Russia took its biggest step yet to shore up the ruble and defuse the currency crisis threatening its stricken economy.
In a surprise announcement just before 1 a.m. in Moscow, the Russian central bank said it would raise its key interest rate to 17 percent from 10.5 percent, effective today. The move was the largest single increase since 1998, when Russian rates soared past 100 percent and the government defaulted on debt.
The ruble lost 2.5 percent to 66.0985 against the dollar as of 12:53 p.m., reversing an early gain prompted by the news.
The announcement, as well as its timing, underscored the financial straits in which Russia now finds itself. If sustained, the new higher rates would squeeze an economy that is already being hurt by sanctions led by the U.S. and European Union, and by a collapse inoil prices. Some analysts said they doubted the economy could withstand such high rates for long.
“This move symbolizes the surrender of economic growth for the sake of preserving the financial system,” said Ian Hague, founding partner at New York-based Firebird Management LLC, which oversees about $1.1 billion, including Russian stocks. “It’s the right move to make, and it wasn’t easy to make it.”
The ruble, which has depreciated 50 percent this year against the dollar, is the worst performer among more than 170 currencies tracked by Bloomberg. It gained almost 11 percent today, before weakening to a record.
“In order to limit the negative effects of such depreciation of the national currency on the Russian economy, we decided to increase the key rate,” Russian central bank Governor Elvira Nabiullina said on state TV channel Rossiya 24. “We really must learn to live in the ruble zone, rely to a large extent on our own sources of financing.”
So far this year, Russia has spent $80 billion of its foreign-exchange reserves in an unsuccessful attempt to prop up the ruble, which tumbled past 66 against the dollar for the first time. The currency’s collapse has evoked the turmoil of the 1998 Russian crisis, an event that reverberated through financial markets around the world.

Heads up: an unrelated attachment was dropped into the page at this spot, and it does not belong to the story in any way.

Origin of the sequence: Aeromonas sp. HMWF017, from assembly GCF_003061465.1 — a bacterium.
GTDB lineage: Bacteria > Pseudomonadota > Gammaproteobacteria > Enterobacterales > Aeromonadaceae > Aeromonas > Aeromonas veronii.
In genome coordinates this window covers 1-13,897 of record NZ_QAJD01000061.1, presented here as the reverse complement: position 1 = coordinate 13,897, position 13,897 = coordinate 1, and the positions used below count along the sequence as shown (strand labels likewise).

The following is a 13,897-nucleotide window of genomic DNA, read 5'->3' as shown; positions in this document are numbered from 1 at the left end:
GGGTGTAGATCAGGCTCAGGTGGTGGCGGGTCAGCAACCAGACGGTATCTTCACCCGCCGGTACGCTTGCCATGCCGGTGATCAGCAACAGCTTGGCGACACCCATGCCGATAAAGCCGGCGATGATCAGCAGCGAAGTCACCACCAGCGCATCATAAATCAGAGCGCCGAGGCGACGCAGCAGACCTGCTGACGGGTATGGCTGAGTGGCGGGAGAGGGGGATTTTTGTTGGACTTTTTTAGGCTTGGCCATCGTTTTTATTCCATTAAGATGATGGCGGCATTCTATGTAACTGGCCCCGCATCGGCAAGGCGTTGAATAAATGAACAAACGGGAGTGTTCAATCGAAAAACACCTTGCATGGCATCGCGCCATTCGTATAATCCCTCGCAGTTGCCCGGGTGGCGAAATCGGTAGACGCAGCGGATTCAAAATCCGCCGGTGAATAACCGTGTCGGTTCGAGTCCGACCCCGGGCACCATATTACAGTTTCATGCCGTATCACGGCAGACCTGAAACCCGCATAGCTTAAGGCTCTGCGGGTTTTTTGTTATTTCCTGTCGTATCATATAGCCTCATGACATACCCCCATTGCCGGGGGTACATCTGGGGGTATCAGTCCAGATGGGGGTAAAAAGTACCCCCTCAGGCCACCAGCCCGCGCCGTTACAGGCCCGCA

The Russian central bank announced the increase — the sixth this year — after policy makers gathered for an unscheduled meeting.
“This decision is aimed at limiting substantially increased ruble depreciation risks and inflation risks,” the central bank said in the statement. President Vladimir Putin, whose annexation of Ukraine’s Crimean peninsula in March prompted the U.S. and its allies to strike back with sanctions, this month called for “harsh” measures to deter currency speculators.
“While such drastic tightening measures will inflict more pain on the economy, we have been arguing for a while that it is not about preventing recession, but full-scale financial turmoil caused by the precipitous ruble fall,” said Piotr Matys, a currency strategist at Rabobank International in London.
Brent, the grade of oil traders look at for pricing Russia’s main export blend, lost as much as 3.3 percent to $59.02 on the London-based ICE Futures Europe exchange, trading below $60 a barrel for the first time since July 2009.
Russia derives about 50 percent of its budget revenue from oil and natural gas taxes. As much as a quarter of gross domestic product is linked to the energy industry, Moody’s Investors Service estimated in a Dec. 9 report.
The economy may shrink 4.5 percent to 4.7 percent next year, the most since 2009, if oil averages $60 a barrel under a “stress scenario,” the central bank said yesterday. Net capital outflow may reach $134 billion this year, more than double last year’s total.
Others were more optimistic, saying the action was big enough to arrest the ruble’s record decline. “The central bank is trying to stop the avalanche, and such a massive hike may be sufficient,” said Slava Breusov, an analyst at Alliance Bernstein in New York. “No one seems to be thinking what it will do to the economy, as the priority is to stop the ruble plunge.”